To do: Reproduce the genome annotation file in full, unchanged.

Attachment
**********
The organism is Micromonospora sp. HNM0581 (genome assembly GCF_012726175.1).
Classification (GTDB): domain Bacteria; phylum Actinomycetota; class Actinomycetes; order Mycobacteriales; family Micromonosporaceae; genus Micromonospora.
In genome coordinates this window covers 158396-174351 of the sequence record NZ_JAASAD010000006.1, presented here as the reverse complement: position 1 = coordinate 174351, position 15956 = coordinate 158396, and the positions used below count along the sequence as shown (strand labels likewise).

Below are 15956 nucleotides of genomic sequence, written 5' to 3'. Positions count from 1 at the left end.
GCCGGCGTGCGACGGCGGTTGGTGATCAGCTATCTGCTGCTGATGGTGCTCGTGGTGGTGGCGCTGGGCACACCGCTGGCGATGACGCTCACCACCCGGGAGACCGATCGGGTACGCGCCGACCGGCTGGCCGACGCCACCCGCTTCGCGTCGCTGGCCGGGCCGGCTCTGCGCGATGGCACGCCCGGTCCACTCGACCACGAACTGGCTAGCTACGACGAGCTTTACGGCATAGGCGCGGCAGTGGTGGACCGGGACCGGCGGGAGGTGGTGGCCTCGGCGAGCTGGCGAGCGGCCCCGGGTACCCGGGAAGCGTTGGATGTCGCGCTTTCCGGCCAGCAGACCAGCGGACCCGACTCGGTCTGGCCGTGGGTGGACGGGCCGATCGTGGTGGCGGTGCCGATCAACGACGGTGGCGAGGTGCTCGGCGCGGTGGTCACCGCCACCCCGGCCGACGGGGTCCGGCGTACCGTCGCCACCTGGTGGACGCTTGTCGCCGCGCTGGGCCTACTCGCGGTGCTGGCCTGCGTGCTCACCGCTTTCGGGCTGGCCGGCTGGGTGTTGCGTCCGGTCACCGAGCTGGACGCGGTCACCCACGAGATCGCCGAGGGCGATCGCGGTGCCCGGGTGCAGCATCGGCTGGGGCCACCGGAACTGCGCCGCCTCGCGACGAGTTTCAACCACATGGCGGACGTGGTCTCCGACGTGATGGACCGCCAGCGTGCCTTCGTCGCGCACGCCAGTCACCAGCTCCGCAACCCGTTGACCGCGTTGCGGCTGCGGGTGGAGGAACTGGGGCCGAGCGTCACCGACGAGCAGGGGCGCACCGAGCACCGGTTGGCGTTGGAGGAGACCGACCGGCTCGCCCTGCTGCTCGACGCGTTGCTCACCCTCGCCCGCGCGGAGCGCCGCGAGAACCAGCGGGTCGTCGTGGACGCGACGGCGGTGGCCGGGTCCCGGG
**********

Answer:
The organism is Micromonospora sp. HNM0581 (genome assembly GCF_012726175.1).
Classification (GTDB): domain Bacteria; phylum Actinomycetota; class Actinomycetes; order Mycobacteriales; family Micromonosporaceae; genus Micromonospora.
In genome coordinates this window covers 158396-174351 of the sequence record NZ_JAASAD010000006.1, presented here as the reverse complement: position 1 = coordinate 174351, position 15956 = coordinate 158396, and the positions used below count along the sequence as shown (strand labels likewise).

Below are 15956 nucleotides of genomic sequence, written 5' to 3'. Positions count from 1 at the left end.
GCCGGCGTGCGACGGCGGTTGGTGATCAGCTATCTGCTGCTGATGGTGCTCGTGGTGGTGGCGCTGGGCACACCGCTGGCGATGACGCTCACCACCCGGGAGACCGATCGGGTACGCGCCGACCGGCTGGCCGACGCCACCCGCTTCGCGTCGCTGGCCGGGCCGGCTCTGCGCGATGGCACGCCCGGTCCACTCGACCACGAACTGGCTAGCTACGACGAGCTTTACGGCATAGGCGCGGCAGTGGTGGACCGGGACCGGCGGGAGGTGGTGGCCTCGGCGAGCTGGCGAGCGGCCCCGGGTACCCGGGAAGCGTTGGATGTCGCGCTTTCCGGCCAGCAGACCAGCGGACCCGACTCGGTCTGGCCGTGGGTGGACGGGCCGATCGTGGTGGCGGTGCCGATCAACGACGGTGGCGAGGTGCTCGGCGCGGTGGTCACCGCCACCCCGGCCGACGGGGTCCGGCGTACCGTCGCCACCTGGTGGACGCTTGTCGCCGCGCTGGGCCTACTCGCGGTGCTGGCCTGCGTGCTCACCGCTTTCGGGCTGGCCGGCTGGGTGTTGCGTCCGGTCACCGAGCTGGACGCGGTCACCCACGAGATCGCCGAGGGCGATCGCGGTGCCCGGGTGCAGCATCGGCTGGGGCCACCGGAACTGCGCCGCCTCGCGACGAGTTTCAACCACATGGCGGACGTGGTCTCCGACGTGATGGACCGCCAGCGTGCCTTCGTCGCGCACGCCAGTCACCAGCTCCGCAACCCGTTGACCGCGTTGCGGCTGCGGGTGGAGGAACTGGGGCCGAGCGTCACCGACGAGCAGGGGCGCACCGAGCACCGGTTGGCGTTGGAGGAGACCGACCGGCTCGCCCTGCTGCTCGACGCGTTGCTCACCCTCGCCCGCGCGGAGCGCCGCGAGAACCAGCGGGTCGTCGTGGACGCGACGGCGGTGGCCGGGTCCCGGG